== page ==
fitness

The Overload Principle for Fitness: How Hard Should You Work Out?

The Principle of Overload asserts that you must gradually and systematically increase your fitness training load.  Overloading causes changes within your muscles as a direct result of the type of training you perform.  Because your body gets used to working out at a particular level, you must progressively increase your work load in order to continue to improve.

To apply the Principle of Overload to fitness programs, you can adjust some combination of intensity (how hard), frequency (how often), duration (how long), recovery (how much rest), and volume (total work) to achieve your desired results.  It is most important that you gradually increase your work load with a regimen of training activities that targets your goals.

Training at an intensity that varies between 60%-100% of your maximum effort is a guideline for how hard to work.   Planned training cycles that include light, moderate, and heavy periods offer variation within an adequate range of intensity.  Periodically testing your maximum efforts provides a basis for how much and in which ways you should increase training loads.

For cardio workouts, how hard you work is based on your maximum predicted heart rate.  The Karvonen formula or a calculator can estimate your target heart rate zone in beats per minute. As your body adapts to training at any particular level, you will have to work harder to stay within the zone.  You can pick up your pace, increase distance or time, or decrease rest time between training bouts in order to continue to make gains.

For strength, lift weights at 60-100% of your single maximum repetition (1 RM) for specific lifts (e.g., squat, bench press).  However, if you are not conditioned, testing 1 RM is not advisable nor is it feasible for all exercises.  One RM calculators offer a safer way to estimate the weight you can lift for a single repetition.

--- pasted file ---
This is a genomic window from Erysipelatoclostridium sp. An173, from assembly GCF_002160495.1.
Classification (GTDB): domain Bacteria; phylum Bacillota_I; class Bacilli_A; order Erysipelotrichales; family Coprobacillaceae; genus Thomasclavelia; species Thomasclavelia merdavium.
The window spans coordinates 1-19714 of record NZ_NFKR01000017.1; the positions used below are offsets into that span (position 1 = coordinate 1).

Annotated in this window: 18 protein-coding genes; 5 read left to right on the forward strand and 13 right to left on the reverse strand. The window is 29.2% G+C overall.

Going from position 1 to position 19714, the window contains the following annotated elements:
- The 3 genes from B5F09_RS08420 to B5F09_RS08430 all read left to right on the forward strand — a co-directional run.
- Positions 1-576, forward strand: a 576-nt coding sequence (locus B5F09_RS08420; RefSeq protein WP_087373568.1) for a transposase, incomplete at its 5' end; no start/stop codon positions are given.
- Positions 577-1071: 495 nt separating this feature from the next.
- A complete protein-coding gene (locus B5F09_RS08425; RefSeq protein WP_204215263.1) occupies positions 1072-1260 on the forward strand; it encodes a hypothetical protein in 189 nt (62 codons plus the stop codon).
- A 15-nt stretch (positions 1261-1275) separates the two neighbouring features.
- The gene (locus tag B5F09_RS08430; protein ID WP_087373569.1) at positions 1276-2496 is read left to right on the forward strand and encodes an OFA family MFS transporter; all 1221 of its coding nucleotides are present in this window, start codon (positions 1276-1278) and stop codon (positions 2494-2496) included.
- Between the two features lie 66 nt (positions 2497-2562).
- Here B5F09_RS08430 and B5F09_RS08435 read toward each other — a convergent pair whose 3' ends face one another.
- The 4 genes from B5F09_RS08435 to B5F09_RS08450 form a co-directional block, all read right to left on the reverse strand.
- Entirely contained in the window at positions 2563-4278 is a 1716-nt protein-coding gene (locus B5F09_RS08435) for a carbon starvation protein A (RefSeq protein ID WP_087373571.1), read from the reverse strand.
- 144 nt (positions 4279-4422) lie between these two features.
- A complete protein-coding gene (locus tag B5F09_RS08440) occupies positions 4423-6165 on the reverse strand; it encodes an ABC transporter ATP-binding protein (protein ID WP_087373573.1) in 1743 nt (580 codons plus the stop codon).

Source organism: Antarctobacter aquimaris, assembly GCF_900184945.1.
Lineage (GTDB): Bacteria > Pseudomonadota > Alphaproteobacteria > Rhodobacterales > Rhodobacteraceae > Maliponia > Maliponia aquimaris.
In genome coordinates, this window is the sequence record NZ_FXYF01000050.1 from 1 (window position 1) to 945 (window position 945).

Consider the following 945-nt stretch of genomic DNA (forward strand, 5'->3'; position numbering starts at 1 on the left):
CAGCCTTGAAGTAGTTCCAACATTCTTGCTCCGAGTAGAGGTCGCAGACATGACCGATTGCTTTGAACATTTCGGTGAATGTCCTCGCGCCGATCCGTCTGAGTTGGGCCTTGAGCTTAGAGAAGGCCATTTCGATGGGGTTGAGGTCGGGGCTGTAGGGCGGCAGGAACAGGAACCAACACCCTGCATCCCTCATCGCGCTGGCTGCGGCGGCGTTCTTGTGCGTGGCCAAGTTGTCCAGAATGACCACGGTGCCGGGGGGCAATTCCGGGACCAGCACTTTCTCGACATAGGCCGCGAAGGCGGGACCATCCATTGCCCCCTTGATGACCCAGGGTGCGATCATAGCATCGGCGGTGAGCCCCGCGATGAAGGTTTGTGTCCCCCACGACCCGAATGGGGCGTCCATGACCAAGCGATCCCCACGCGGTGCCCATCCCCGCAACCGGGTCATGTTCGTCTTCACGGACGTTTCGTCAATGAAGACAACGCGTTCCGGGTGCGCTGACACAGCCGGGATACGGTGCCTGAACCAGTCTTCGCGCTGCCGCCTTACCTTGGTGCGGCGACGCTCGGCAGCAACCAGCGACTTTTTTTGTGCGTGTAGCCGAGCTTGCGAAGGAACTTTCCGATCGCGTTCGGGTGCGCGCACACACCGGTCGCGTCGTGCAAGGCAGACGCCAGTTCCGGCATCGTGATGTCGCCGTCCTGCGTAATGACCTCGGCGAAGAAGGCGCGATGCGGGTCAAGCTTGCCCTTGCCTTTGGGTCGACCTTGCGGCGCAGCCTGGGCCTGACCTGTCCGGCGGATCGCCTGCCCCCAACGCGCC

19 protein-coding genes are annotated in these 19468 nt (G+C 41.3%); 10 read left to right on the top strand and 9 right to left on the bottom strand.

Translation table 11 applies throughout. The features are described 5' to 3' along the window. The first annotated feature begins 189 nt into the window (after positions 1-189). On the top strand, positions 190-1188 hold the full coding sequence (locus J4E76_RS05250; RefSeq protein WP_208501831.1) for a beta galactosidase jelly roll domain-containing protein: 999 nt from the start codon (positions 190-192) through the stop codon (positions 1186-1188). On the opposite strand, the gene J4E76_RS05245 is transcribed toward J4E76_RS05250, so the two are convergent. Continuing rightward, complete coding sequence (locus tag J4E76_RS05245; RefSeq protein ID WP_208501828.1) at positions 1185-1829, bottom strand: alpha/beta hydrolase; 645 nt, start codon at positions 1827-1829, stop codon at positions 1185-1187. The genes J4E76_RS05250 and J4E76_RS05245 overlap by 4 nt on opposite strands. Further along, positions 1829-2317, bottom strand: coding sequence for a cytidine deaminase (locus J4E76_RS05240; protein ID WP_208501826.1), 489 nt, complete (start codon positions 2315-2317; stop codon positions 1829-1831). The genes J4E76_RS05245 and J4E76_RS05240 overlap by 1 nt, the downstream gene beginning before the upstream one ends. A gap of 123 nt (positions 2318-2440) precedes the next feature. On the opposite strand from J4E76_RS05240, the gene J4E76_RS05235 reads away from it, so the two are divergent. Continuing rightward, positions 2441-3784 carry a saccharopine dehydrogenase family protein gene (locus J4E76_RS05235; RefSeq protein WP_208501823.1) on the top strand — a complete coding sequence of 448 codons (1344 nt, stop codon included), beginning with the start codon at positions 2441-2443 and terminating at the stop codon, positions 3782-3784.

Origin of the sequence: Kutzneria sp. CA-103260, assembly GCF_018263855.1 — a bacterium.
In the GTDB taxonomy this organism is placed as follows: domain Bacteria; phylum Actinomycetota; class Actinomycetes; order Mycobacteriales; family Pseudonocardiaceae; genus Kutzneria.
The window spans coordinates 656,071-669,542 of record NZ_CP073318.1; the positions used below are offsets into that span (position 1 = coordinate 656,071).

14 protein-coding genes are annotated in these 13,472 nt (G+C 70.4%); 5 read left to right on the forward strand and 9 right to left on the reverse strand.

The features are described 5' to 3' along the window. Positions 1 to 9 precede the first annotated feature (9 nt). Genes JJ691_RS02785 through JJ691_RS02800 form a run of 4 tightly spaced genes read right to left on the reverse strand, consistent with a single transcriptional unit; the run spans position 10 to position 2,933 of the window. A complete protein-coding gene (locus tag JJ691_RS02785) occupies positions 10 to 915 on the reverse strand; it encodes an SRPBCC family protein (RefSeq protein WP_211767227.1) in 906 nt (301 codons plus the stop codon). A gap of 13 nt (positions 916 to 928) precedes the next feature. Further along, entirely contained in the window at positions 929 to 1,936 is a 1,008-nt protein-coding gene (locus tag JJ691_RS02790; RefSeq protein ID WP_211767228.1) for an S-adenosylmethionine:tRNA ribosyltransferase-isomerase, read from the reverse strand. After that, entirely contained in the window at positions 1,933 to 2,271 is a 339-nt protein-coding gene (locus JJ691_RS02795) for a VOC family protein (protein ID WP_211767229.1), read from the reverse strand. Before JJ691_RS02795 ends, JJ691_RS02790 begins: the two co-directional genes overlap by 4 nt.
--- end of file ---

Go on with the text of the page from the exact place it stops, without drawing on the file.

Another method to progressively overload for strength is to perform 10-15 repetitions of an exercise. Increase the weight load when you can complete 15 reps using good form through the full of motion.   Do not increase weight loads more than 10% per week.

What happens if you do not work hard enough?  You will make limited gains, progress more slowly, or simply maintain your fitness level.

What happens if you work too hard?  Your progress can be compromised if your training intensity is too high.  It is not necessary to work out until you are exhausted every day.  In time, you could experience the effects of overtraining.

The Recovery Principle and the Variation Principle work in concert with the Overload Principle.  To allow adequate recovery time, train 5-6 days per week for endurance and 3-4 days per week for strength. To prevent overtraining and to experience more rapid improvements, vary your workouts during each phase of training within a range that targets your goals.

How does the saying, No pain, no gain apply? Learn to distinguish between the “pain” of working hard and the “pain” of injuries. Overloading will result in normal training effects.  Muscles will burn or become sore and stiff.  You can continue to work through these effects of training. But you should work around muscle strains, joint sprains, and other structural injuries to allow them to heal.

The Overload Principle is a useful training tool, but your body’s response to your total training load supersedes general training guidelines. You can make good training decisions by listening to your body and trusting your instincts about how to apply training principles.

Sources

Fleck, S.J. & Kraemer, W.J. (1996). Periodization breakthrough! Ronkonkoma, NY: Advanced Research Press.

Hoeger, W.W.K & Hoeger, S.A. (2006). Principles and labs for fitness and wellness. (8th ed.). Belmont, CA: Thompson Wadsworth.

Martens, R. (2004). Successful coaching (3rd ed.). Champaign, IL: Human Kinetics.

McArdle, W.D., Katch, F.I., & Katch, V.L. (2000). Essentials of exercise physiology (2nd ed.). Baltimore: Lippincott, Williams, & Wilkins.

Powers, S.K., Dodd, S.L., & Noland, V.J. (2006). Total fitness and wellness (4th ed.). San Francisco: Pearson Education.